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Referendum to relocate Confederate monument fails in Forrest County

The Confederate statue was donated to the county in 1910
The Confederate statue was donated to the county in 1910(WDAM)
Updated: Nov. 5, 2020 at 5:13 PM CST
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HATTIESBURG, Miss. (WDAM) - The Confederate monument that sits outside the Forrest County courthouse in Hattiesburg is staying put.

The referendum to remove the monument failed, with 51% of Forrest County voters electing to keep the statue in place. The Forrest County Circuit Clerk’s Office finished counting all absentee and affidavit ballots Thursday.

The monument sits outside the Forrest County Circuit Courthouse at the intersection of Main Street and Eaton Street in Hattiesburg. It was donated to the county in 1910 by the United Daughters of the Confederacy and is engraved with “to the men and women of the Confederacy.”

The Forrest County Board of Supervisors voted 3-2 on June 15 to place the issue on the ballot.

The divided board vote came days after Hattiesburg Mayor Toby Barker called for a dialogue on moving the monument to a more appropriate location, offering the city’s assistance in doing so.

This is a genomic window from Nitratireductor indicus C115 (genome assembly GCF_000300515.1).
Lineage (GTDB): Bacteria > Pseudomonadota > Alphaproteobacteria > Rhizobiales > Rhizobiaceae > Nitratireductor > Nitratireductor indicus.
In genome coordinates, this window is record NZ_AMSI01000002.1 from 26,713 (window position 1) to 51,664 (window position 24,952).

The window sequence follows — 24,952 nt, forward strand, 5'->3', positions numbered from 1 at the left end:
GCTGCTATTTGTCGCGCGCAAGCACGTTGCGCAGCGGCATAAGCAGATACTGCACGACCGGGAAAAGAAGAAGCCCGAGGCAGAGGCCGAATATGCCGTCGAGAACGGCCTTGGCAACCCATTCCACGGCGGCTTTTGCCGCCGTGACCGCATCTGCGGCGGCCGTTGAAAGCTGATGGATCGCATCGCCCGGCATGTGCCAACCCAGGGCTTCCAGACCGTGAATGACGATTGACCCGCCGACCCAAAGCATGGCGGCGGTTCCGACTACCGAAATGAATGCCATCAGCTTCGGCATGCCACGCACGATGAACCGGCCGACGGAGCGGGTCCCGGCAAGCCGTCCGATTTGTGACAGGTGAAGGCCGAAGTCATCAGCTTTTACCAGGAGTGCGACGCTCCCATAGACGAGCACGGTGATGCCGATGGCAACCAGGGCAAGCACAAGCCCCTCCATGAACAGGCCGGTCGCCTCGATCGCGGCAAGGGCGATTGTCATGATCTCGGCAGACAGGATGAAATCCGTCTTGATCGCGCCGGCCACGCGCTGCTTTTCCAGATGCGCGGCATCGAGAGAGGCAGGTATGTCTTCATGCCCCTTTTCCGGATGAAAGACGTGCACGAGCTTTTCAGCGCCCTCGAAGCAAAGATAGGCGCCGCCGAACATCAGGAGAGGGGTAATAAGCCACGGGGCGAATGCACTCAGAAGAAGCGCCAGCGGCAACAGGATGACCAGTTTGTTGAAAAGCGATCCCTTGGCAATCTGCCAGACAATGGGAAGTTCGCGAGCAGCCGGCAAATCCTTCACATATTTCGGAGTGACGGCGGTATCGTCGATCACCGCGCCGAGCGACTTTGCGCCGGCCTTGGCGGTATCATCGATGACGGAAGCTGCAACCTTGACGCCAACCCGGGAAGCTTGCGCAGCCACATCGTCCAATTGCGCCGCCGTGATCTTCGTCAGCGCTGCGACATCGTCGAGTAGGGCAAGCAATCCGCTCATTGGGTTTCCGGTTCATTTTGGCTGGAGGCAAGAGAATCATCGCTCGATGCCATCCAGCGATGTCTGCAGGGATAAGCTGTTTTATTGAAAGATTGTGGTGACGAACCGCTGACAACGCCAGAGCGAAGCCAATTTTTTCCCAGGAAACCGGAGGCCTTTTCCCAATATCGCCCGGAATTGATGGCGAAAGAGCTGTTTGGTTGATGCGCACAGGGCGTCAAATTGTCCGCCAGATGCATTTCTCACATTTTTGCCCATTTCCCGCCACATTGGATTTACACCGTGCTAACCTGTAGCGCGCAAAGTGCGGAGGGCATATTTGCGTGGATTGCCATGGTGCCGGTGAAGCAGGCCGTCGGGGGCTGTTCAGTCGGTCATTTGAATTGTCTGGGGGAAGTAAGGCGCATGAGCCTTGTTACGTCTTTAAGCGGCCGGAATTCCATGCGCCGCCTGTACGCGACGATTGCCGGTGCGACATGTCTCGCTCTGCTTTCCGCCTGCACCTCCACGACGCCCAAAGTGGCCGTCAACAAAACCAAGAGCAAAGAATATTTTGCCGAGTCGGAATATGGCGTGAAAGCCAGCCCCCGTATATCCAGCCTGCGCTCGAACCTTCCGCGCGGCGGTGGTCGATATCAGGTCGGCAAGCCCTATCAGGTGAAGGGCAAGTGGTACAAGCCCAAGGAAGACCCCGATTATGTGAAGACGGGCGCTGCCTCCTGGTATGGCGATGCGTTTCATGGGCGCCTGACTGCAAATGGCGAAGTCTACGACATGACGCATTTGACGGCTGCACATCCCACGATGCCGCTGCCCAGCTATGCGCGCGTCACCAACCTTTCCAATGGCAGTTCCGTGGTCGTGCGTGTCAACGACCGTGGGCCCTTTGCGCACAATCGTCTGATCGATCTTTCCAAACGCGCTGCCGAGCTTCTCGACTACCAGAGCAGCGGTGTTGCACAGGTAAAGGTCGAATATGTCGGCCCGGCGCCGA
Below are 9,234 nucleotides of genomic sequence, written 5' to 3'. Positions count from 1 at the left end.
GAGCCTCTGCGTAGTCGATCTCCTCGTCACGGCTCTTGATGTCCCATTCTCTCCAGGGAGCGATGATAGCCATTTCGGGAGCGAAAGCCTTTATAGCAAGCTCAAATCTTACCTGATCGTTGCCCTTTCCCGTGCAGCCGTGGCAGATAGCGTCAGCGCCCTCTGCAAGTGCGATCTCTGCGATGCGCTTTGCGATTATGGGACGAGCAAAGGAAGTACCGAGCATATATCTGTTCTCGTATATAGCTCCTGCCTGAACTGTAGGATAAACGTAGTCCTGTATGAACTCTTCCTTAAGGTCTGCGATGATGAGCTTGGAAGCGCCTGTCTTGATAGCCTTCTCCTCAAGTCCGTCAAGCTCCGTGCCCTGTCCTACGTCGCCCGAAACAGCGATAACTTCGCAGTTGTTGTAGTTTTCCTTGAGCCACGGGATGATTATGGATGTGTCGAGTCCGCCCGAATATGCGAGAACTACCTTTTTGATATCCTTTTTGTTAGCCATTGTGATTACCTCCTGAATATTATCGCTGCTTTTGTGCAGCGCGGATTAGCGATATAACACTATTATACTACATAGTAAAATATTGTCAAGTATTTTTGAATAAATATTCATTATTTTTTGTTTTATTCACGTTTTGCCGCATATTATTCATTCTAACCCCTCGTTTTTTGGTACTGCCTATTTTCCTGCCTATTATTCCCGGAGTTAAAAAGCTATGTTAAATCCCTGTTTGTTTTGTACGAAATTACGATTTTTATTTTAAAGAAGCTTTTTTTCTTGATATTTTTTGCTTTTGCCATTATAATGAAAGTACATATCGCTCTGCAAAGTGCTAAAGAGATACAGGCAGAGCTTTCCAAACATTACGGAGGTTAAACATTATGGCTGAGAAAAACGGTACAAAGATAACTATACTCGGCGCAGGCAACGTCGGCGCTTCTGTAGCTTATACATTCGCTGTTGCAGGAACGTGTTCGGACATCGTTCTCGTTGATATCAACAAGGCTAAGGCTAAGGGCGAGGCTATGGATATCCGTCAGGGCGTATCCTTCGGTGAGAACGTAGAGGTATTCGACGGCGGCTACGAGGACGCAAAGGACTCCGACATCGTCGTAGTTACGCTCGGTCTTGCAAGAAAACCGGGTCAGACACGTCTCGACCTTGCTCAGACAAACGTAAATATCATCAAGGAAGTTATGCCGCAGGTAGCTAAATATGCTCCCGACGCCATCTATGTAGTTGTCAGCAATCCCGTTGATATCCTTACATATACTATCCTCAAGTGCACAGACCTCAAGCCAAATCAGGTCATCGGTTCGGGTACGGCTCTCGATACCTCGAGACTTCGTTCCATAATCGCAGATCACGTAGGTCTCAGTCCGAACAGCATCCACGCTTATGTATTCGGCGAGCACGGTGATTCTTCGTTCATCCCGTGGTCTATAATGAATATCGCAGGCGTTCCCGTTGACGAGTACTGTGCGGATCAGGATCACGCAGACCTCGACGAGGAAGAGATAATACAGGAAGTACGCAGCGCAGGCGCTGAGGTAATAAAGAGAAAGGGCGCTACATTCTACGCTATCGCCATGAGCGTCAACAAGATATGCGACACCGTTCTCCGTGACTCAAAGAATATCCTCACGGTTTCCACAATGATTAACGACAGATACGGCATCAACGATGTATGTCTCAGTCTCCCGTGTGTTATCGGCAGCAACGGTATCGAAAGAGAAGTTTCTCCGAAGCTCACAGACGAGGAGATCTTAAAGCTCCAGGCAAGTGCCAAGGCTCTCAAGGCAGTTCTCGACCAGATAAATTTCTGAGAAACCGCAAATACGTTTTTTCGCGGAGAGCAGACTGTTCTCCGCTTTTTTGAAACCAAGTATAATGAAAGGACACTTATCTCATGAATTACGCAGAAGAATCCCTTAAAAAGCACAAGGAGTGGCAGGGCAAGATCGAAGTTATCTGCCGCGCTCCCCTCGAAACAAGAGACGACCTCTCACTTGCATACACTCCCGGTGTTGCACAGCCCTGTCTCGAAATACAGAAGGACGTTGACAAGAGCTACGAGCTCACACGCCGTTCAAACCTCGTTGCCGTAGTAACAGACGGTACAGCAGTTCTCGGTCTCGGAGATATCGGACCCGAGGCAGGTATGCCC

A day after the Forrest County board vote, the Hattiesburg City Council unanimously passed a resolution supporting the relocation of the monument.

Calls to move the monument increased during protests that followed the death of George Floyd at the hands of police officers in Minneapolis, Minnesota in May.

County supervisors did not specify an alternate location the monument could be moved to, but board attorney David Miller asked the Hattiesburg City Council to consider allowing the county to move the monument to Oaklawn Cemetery if Forrest County residents voted to move it.

In Miller’s proposal, the county and city would split the costs of relocating the monument.

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